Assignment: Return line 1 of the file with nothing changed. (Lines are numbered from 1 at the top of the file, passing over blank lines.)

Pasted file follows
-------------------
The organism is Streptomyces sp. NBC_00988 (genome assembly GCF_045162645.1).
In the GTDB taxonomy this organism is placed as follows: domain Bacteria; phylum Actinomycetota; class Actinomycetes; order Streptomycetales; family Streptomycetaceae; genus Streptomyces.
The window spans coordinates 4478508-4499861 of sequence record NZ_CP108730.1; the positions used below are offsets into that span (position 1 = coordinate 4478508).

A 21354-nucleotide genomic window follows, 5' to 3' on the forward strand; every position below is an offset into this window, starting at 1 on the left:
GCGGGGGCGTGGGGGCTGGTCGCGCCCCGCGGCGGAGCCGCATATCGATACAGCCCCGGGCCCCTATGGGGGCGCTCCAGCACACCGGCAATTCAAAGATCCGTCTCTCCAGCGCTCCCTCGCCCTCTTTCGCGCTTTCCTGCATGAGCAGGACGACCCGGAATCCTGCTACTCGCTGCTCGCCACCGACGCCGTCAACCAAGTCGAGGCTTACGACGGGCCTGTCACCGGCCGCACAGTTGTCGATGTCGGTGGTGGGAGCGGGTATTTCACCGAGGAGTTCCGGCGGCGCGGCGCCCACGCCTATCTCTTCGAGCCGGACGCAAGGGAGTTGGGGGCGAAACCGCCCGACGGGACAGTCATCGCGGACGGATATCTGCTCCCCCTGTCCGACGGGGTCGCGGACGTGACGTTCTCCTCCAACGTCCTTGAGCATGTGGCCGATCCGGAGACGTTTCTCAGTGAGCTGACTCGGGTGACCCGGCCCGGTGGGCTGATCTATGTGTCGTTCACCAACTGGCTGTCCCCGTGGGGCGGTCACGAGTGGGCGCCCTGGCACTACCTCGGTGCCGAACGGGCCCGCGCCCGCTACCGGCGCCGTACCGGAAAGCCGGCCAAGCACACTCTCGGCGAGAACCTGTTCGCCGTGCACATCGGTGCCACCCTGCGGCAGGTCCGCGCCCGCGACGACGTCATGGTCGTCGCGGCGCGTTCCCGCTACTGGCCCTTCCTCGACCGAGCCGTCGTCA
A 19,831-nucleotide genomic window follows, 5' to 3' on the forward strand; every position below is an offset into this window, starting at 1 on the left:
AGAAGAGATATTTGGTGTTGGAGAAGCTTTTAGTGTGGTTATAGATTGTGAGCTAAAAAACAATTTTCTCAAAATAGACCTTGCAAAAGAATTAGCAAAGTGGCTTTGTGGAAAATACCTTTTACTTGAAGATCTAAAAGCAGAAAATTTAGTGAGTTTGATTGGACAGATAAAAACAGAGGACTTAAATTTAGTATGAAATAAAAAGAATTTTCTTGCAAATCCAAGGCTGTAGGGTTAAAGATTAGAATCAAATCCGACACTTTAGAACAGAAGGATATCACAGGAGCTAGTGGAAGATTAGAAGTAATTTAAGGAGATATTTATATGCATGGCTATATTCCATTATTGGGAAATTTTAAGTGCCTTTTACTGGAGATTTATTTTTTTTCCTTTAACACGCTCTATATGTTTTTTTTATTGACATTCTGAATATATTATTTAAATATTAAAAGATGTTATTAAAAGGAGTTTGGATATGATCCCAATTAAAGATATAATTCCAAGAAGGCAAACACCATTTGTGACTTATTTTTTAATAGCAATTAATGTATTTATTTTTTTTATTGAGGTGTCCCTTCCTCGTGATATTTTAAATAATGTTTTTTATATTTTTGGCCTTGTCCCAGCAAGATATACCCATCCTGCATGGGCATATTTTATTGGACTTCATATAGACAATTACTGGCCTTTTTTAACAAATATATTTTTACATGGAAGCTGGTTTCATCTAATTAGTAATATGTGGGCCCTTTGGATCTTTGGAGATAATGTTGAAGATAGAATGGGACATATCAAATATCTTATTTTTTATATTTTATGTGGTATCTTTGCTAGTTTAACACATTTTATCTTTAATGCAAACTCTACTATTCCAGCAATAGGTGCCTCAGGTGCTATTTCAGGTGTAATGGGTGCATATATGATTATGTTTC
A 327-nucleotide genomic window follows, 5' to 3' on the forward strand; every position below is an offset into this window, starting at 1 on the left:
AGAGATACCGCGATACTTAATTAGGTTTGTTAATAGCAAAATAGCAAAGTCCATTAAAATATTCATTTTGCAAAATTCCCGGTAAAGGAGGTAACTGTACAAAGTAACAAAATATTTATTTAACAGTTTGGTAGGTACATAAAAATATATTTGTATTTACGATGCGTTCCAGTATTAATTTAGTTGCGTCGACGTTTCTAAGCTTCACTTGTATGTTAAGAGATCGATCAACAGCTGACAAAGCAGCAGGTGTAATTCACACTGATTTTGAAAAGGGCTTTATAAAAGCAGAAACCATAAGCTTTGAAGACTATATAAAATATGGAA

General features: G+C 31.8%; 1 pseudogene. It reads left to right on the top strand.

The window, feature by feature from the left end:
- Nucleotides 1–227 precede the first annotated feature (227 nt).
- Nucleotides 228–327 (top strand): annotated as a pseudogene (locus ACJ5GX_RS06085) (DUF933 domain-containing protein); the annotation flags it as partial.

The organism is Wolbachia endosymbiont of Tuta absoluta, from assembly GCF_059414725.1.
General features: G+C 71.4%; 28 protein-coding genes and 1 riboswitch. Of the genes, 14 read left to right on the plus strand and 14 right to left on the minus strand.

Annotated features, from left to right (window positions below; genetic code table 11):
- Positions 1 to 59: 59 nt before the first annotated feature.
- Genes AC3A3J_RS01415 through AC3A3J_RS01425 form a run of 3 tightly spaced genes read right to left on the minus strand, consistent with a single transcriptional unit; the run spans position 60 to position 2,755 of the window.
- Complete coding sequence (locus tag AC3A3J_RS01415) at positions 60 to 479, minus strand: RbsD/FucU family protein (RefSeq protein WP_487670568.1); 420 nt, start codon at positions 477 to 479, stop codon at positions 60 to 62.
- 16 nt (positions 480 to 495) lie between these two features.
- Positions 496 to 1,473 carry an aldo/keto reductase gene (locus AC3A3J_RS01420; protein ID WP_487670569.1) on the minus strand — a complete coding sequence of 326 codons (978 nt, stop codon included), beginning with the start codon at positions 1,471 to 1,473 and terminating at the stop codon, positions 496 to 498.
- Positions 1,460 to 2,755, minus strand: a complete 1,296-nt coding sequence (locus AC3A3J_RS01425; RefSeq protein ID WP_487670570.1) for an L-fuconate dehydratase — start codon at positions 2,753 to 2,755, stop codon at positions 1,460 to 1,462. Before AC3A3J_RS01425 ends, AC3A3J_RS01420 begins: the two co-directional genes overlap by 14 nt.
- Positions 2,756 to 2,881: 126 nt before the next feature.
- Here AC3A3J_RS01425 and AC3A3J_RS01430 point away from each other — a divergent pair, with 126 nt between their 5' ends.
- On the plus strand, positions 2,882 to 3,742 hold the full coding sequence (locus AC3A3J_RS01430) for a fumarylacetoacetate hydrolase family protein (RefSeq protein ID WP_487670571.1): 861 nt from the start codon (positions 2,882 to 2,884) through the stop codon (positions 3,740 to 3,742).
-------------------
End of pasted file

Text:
The organism is Streptomyces sp. NBC_00988 (genome assembly GCF_045162645.1).